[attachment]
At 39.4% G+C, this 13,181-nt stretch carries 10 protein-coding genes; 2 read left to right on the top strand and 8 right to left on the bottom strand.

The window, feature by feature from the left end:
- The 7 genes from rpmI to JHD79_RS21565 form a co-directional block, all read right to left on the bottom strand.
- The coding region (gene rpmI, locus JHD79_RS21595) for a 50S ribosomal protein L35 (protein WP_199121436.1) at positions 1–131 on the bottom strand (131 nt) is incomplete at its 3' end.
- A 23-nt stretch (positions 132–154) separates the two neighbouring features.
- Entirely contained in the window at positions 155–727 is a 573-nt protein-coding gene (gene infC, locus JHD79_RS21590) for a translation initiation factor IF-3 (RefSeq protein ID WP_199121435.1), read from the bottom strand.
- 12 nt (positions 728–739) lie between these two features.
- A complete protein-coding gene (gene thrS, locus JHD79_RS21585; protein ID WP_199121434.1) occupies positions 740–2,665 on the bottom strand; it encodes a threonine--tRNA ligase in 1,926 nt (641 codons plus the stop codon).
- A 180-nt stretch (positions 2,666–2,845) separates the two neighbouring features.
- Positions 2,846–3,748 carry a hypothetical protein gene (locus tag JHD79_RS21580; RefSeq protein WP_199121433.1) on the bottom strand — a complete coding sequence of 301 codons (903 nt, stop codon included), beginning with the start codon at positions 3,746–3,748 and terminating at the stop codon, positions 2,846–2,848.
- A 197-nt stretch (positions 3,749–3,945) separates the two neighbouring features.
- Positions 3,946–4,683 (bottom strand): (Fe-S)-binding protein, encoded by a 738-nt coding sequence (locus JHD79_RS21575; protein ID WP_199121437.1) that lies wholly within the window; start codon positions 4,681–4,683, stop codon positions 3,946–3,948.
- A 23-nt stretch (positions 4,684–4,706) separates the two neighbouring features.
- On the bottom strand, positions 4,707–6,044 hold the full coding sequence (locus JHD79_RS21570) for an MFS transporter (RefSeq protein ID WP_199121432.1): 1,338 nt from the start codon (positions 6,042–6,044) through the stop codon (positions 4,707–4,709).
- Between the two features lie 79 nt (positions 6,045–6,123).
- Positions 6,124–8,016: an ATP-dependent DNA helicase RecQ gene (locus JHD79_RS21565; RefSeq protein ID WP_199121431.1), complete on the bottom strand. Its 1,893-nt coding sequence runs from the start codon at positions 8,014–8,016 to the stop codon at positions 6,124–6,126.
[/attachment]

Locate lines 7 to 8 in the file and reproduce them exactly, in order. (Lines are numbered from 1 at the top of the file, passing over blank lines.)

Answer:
- 12 nt (positions 728–739) lie between these two features.
- A complete protein-coding gene (gene thrS, locus JHD79_RS21585; protein ID WP_199121434.1) occupies positions 740–2,665 on the bottom strand; it encodes a threonine--tRNA ligase in 1,926 nt (641 codons plus the stop codon).